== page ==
Hell's Kitchen has gained two world-class specialty shops in one with the arrival of Rubber N' Road — an establishment that's bringing global coffee and cycling gear to the neighborhood.
When Gil Lavi arrived in New York from Tel Aviv in 2010, the first thing that struck him was how bad Starbucks coffee was. "I landed here 11 years ago and I walked into Starbucks. I was immediately taken aback by the flavor — I found it just shocking. I never tasted anything like that. It was just completely strange to me. Then I was also looking for something that tasted more close to what I was used to. And so I started to research," he told us while meticulously making a coffee.
Over the years, his research transformed into a desire to open a coffee shop — and along the way, he gathered a second obsession, cycling. "I got obsessed with coffee and cycling at pretty much the same time," Gil said.
Now he has joined forces with his friend Max Davis to merge those passions at Rubber N' Road on W51st Street between 9/10th Avenue (in the store that used to be Cakes 'N' Shapes). "It's pretty easy to geek out on bikes and coffee. There's a lot of equipment and gear — people can really immerse themselves," says Max.
Gil and Max founded Rubber N' Road in the midst of the COVID-19 pandemic. They had both spent years working with large brands in the cycling industry but wanted to create a new way to serve the New York cycling community. Gil offers the global perspective in the partnership, while Max, who was born just steps from Central Park, gives the local knowledge of New York road cycling.
In the venture they see lots of synergies between cycling and coffee. They want to "bring a fresh alternative to the cycling industry's habit of using glittery paint jobs to cover up less-than-ideal supply chains and products" as well as being a unique alternative to branded coffee that "is like having one vineyard serve the same cup of wine to 200 million people year after year."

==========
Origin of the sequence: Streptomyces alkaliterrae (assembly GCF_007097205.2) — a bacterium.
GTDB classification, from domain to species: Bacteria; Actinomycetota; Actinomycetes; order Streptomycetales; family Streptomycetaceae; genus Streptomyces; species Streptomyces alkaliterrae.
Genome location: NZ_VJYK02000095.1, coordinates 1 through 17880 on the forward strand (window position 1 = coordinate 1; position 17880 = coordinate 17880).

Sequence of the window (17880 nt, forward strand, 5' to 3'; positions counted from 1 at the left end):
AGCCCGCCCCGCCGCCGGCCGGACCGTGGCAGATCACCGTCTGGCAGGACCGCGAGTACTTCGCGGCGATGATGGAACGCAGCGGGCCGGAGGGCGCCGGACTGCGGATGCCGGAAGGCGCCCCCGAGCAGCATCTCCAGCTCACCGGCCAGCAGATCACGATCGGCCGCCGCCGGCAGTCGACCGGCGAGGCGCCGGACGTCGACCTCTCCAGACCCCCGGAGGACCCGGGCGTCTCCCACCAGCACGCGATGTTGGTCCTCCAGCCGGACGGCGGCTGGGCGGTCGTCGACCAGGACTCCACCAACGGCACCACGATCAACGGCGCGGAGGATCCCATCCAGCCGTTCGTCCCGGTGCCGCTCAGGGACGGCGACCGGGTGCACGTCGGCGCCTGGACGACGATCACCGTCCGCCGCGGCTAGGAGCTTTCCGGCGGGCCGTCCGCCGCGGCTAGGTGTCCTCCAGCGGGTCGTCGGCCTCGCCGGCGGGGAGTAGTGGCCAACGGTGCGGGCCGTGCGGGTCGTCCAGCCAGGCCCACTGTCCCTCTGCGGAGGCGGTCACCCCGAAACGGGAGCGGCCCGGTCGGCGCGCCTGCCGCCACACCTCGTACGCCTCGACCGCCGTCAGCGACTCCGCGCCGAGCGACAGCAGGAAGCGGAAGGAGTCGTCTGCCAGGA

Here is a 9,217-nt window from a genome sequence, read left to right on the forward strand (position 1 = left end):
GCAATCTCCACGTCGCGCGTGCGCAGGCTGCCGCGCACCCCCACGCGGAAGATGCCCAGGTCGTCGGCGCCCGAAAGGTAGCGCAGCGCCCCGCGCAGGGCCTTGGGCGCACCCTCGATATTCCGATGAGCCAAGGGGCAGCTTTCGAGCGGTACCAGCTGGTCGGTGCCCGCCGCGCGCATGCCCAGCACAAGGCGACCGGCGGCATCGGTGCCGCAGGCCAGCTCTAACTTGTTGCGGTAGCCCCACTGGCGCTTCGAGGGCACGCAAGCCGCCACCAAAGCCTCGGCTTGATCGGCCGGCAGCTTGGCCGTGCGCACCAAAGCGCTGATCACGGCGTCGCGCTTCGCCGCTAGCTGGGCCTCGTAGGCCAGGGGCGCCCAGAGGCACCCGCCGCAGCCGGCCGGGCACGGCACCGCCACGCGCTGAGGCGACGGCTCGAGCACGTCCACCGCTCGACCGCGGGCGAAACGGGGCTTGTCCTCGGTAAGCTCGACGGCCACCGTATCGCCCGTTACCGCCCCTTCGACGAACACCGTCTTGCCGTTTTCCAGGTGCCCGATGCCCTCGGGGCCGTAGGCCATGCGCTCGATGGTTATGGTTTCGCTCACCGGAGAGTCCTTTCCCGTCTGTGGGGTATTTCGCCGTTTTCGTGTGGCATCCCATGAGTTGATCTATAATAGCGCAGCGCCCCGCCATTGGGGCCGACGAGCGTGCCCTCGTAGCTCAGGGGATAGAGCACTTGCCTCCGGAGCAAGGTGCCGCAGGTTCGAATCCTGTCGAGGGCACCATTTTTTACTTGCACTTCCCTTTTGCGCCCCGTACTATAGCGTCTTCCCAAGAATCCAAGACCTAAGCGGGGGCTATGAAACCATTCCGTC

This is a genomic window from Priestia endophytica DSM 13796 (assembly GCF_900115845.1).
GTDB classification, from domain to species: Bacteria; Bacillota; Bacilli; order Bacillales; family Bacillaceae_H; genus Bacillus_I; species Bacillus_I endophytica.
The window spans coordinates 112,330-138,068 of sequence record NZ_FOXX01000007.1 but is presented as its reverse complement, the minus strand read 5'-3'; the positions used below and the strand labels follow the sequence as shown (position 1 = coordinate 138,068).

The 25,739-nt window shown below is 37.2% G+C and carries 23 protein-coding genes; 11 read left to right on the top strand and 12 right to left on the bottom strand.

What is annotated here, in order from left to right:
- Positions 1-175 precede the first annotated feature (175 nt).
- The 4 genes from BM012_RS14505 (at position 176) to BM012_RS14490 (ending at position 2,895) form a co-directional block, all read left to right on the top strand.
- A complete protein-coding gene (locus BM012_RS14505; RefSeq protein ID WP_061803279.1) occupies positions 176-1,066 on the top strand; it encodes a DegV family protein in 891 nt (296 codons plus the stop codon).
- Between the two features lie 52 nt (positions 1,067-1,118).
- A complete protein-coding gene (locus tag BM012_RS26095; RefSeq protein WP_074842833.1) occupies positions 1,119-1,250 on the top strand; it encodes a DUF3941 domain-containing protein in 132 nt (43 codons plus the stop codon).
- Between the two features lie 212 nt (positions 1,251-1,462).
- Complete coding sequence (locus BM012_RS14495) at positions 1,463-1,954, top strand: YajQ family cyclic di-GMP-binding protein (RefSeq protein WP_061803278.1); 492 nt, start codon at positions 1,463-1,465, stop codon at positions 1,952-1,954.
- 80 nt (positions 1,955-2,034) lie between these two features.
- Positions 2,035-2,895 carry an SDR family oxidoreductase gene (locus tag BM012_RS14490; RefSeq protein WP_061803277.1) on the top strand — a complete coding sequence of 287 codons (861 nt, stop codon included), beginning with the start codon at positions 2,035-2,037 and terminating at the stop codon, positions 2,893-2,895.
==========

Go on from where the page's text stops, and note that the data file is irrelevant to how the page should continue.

They are promoting emerging, independent cycling brands in the store — and for their beans, they have selected single-origin coffees curated by the legendary Berlin coffee roasters, The Barn.
Max recalls first meeting Gil at industry events around the city four years ago. They struck up a friendship and in 2019 Gil asked him to join his consultancy business. "For the first six months, it was insanely busy and then the pandemic hit. The whole world kind of hit the pause button," Max recalls. They started to look at options and identified that New York's cycling community "with all the diversity in the New York cycling community, the offering of cycling brands and products was extremely limited."
Their business started online with a range of independent products from around the world. "We started to send out emails and make calls to brands in June, July of last year. We got in touch with Rob Gitelis, who's the owner of Factor — a bike brand. He really loved the idea and agreed to support us. Rob is an American based in Taiwan — everything he produces is built and engineered in his own factory. And then we started reaching out to the apparel brands," Max told us.
They soon added jerseys from MAAP in Australia, Kask helmets, KOO sunglasses and Q36.5 apparel from Italy, Isadore clothing from Slovakia, Festka bicycles from the Czech Republic and cycling fashion from FINGERSCROSSED in Germany.
"We launched the website in August of 2020," said Max. "We always remember MAAP shipped us our first shipment of apparel and it was in this tiny box — three feet by two feet. So we started selling the apparel through the website."
Their move to meeting customers in person came when they wanted to do a photo shoot up in Vermont. "We couldn't afford anything — and car hire was $200 a day. So we asked Volvo if they could help. They liked what we were doing and helped with a car — and offered for us to create a popup at their dealership on 11th Avenue," said Gil. "That's when Rubber N' Road actually came to life. Customers actually showed up in real life."
They did more popups and one day when Gil was delivering locally from his Hell's Kitchen apartment he spotted the empty storefront on W51st Street. "We wanted a place with proximity to Central Park and the West Side Bike Patch — so geographically it felt right," he recalls.
They took on the lease in March and are in soft launch for the rest of August — opening Thursday to Sunday from 9am-5pm for cycling talk and coffee.
"I mean, cycling and coffee are pretty related. I think most cyclists enjoy coffee — we're always going on coffee rides. There's always a coffee stop," said Max.
They've already connected with their neighbors. Specialist beer bar, AS IS, around the corner on 10th Avenue is already their after-work favorite and they've made friends with Lino at Il Melograno across the road. They're also facing a challenge from Bobby next door at Totto Ramen. "We need for Bobby to approve our Japanese-style hand brew. It's a Japanese-style ice pour-over. Gil's been working for some time on that," said Max.